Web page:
9780201771862
Publisher:
Addison-Wesley
Publication date:
11/19/2002
Pages:
1120
Product dimensions:
7.40(w) x 9.10(h) x 2.30(d)

Table of Contents

(NOTE: Each chapter concludes with a Summary.)

List of Examples.

List of Figures.

Preface.

Who You Are.

What You Need to Know.

What You Need to Have.

How to Use This Book.

The Online Edition.

Some Grammatical Notes.

Contacting the Author.

Acknowledgments.

I. XML.

1. XML for Data.

Motivating XML.

A Thought Experiment.

Robustness.

Extensibility.

Ease-of-Use.

XML Syntax.

XML Documents.

XML Applications.

Elements and Tags.

Text.

Attributes.

XML Declaration.

Comments.

Processing Instructions.

Entities.

Namespaces.

Validity.

DTDs.

Schemas.

Schematron.

The Last Mile.

Stylesheets.

CSS.

Associating Stylesheets with XML Documents.

XSL.

2. XML Protocols: XML-RPC and SOAP.

XML as a Message Format.

Envelopes.

Data Representation.

HTTP as a Transport Protocol.

How HTTP Works.

HTTP in Java.

RSS.

Customizing the Request.

Query Strings.

How HTTP POST Works.

XML-RPC.

Data Structures.

Faults.

Validating XML-RPC.

SOAP.

A SOAP Example.

Posting SOAP Documents.

Faults.

Encoding Styles.

SOAP Headers.

SOAP Limitations.

Validating SOAP.

Custom Protocols.

3. Writing XML with Java.

Fibonacci Numbers.

Writing XML.

Better Coding Practices.

Attributes.

Producing Valid XML.

Namespaces.

Output Streams, Writers, and Encodings.

A Simple XML-RPC Client.

A Simple SOAP Client.

Servlets.

4. Converting Flat Files to XML.

The Budget.

The Model.

Input.

Determining the Output Format.

Validation.

Attributes.

Building Hierarchical Structures from Flat Data.

Alternatives to Java.

Imposing Hierarchy with XSLT.

The XML Query Language.

Relational Databases.

5. Reading XML.

InputStreams and Readers.

XML Parsers.

Choosing an XML API.

Choosing an XML Parser.

Available Parsers.

SAX.

DOM.

JAXP.

JDOM.

dom4j.

ElectricXML.

XMLPULL.

II. SAX.

6. SAX.

What Is SAX?

Parsing.

Callback Interfaces.

Implementing ContentHandler.

Using the ContentHandler.

The DefaultHandler Adapter Class.

Receiving Documents.

Receiving Elements.

Handling Attributes.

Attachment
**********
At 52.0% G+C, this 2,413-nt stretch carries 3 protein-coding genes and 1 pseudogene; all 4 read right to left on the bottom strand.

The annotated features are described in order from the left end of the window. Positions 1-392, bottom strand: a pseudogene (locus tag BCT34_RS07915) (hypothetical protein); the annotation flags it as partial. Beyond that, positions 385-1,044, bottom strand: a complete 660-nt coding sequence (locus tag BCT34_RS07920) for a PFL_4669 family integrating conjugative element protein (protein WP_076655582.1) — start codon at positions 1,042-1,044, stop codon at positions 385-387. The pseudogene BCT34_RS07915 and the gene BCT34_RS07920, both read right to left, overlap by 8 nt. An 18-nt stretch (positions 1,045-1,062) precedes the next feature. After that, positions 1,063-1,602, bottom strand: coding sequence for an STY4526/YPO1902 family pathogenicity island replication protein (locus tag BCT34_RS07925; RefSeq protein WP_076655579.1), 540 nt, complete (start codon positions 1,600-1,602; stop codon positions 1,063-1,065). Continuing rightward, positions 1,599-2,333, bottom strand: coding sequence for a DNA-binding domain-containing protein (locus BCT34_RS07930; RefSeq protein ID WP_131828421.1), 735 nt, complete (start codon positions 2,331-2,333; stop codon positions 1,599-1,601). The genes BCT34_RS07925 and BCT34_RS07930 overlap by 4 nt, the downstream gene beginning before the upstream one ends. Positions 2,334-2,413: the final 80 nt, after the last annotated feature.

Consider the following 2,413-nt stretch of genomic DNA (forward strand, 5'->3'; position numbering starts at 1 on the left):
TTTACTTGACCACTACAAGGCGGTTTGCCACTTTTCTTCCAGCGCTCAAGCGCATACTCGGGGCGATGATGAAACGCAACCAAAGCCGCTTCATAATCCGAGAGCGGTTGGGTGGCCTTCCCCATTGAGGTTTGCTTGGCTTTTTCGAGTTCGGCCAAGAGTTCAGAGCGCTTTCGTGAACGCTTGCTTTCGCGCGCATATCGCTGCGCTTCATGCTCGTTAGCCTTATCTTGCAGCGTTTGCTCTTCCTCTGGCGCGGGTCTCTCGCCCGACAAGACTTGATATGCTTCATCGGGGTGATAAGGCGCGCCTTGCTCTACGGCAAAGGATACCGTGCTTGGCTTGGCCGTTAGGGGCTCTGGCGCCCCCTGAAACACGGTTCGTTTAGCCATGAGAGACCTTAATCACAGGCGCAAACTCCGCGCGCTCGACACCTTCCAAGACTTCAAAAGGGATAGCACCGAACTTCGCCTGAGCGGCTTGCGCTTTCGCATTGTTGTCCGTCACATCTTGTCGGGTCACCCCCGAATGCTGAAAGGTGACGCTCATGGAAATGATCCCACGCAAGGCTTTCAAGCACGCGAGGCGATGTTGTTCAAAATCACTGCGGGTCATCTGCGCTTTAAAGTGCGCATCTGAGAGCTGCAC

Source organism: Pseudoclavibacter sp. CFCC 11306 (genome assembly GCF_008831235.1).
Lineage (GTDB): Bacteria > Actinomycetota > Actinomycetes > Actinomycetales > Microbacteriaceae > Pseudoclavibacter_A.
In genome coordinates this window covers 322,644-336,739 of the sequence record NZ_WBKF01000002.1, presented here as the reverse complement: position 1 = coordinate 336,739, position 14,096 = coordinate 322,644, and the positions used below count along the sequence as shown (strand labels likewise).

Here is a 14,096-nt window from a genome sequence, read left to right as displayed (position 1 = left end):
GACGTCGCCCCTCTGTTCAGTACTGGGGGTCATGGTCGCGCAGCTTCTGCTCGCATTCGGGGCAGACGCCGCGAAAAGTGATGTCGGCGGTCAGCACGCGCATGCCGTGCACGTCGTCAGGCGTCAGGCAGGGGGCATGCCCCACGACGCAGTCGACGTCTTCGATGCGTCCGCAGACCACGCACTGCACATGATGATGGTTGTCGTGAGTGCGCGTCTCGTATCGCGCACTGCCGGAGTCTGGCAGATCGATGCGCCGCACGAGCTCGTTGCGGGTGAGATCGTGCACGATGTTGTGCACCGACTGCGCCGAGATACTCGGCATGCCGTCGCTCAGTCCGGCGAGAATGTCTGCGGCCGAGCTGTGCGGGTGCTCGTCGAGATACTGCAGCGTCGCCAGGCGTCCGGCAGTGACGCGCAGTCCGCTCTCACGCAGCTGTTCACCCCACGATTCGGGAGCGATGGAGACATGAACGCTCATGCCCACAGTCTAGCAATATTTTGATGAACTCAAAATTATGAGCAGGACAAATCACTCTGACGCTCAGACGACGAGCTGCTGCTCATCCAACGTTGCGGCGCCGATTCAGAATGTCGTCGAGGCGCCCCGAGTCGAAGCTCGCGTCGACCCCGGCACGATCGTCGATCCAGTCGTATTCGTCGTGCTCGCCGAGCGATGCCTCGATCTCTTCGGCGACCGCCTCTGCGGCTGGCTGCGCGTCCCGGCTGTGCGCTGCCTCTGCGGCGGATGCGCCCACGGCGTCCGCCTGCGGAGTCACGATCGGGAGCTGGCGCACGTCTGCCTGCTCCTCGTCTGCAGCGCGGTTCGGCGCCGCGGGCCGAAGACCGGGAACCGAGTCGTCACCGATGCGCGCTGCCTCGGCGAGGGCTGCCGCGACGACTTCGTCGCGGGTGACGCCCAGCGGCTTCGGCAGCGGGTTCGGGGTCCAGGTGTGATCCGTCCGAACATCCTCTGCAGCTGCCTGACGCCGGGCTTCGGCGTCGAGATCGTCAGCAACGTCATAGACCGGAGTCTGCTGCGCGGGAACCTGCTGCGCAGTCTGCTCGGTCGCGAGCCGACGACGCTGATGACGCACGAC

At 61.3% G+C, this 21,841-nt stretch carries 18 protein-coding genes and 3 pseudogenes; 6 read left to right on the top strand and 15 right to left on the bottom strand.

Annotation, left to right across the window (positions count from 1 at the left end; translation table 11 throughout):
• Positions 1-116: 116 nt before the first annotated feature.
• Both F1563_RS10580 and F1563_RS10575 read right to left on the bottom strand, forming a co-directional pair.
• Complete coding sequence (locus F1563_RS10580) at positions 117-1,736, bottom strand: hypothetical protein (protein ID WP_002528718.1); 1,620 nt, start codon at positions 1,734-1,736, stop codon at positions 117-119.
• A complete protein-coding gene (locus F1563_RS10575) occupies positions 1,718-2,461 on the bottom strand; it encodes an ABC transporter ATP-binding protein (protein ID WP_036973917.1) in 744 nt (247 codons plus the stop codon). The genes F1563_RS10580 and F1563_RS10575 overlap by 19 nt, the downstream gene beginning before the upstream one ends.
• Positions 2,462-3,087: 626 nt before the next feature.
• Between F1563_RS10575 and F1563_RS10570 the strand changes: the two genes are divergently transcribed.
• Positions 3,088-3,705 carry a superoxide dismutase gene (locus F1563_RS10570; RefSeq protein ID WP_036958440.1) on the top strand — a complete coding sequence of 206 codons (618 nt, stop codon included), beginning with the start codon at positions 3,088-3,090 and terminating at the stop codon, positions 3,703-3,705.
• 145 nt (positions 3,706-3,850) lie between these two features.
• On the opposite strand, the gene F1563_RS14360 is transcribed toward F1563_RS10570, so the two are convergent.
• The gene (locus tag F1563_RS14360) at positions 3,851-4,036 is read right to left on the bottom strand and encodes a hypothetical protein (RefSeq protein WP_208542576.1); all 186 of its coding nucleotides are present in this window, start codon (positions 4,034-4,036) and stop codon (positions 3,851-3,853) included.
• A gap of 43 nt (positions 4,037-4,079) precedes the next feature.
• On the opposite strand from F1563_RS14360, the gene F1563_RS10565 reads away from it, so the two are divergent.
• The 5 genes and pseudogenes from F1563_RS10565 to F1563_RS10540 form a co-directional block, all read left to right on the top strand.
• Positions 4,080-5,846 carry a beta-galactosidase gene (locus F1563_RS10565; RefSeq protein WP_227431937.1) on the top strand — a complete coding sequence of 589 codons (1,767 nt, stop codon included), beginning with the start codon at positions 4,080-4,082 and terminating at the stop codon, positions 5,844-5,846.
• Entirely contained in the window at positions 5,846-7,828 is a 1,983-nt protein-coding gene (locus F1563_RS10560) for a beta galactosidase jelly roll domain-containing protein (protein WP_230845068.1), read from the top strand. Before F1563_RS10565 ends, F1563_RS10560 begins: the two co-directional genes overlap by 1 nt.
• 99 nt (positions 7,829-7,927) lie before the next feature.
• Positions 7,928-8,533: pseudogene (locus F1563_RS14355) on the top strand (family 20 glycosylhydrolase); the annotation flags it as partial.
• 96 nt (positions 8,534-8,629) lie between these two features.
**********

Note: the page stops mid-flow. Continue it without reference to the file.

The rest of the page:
Receiving Characters.

Receiving Processing Instructions.

Receiving Namespace Mappings.

“Ignorable White Space”.

Receiving Skipped Entities.

Receiving Locators.

What the ContentHandler Doesn't Tell You.

7. The XMLReader Interface.

Building Parser Objects.

Input.

InputSource.

EntityResolver.

Exceptions and Errors.

SAXExceptions.

The ErrorHandler Interface.

Features and Properties.

Getting and Setting Features.

Getting and Setting Properties.

Required Features.

Standard Features.

Standard Properties.

Xerces Custom Features.

Xerces Custom Properties.

DTDHandler.

8. SAX Filters.

The Filter Architecture.

The XMLFilter Interface.

Content Filters.

Filtering Tags.

Filtering Elements.

Filtering Attributes.

Filters That Add Content.

Filters versus Transforms.

The XMLFilterImpl Class.

Parsing Non-XML Documents.

Multihandler Adapters.

III. DOM.

The Document Object Model.

The Evolution of DOM.

DOM Modules.

Application-Specific DOMs.

Trees.

Document Nodes.

Element Nodes.

Attribute Nodes.

Leaf Nodes.

Nontree Nodes.

What Is and Isn't in the Tree.

DOM Parsers for Java.

Parsing Documents with a DOM Parser.

JAXP DocumentBuilder and DocumentBuilderFactory.

DOM3 Load and Save.

The Node Interface.

Node Types.

Node Properties.

Navigating the Tree.

Modifying the Tree.

Utility Methods.

The NodeList Interface.

JAXP Serialization.

DOMException.

Choosing between SAX and DOM.

10. Creating XML Documents with DOM.

DOMImplementation.

Locating a DOMImplementation.

Implementation-Specific Class.

JAXP DocumentBuilder.

DOM3 DOMImplementationRegistry.

The Document Interface as an Abstract Factory.

The Document Interface as a Node Type.

Getter Methods.

Finding Elements.

Transferring Nodes between Documents.

Normalization.

11 The DOM Core.

The Element Interface.

Extracting Elements.

Attributes.

The NamedNodeMap Interface.

The CharacterData Interface.

The Text Interface.

The CDATASection Interface.

The EntityReference Interface.

The Attr Interface.

The ProcessingInstruction Interface.

The Comment Interface.

The DocumentType Interface.

The Entity Interface.

The Notation Interface.

12. The DOM Traversal Module.

NodeIterator.

Constructing NodeIterators with DocumentTraversal.

Liveness.

Filtering by Node Type.

NodeFilter.

TreeWalker.

13. Output from DOM.

Xerces Serialization.

OutputFormat.

DOM Level 3.

Creating DOMWriters.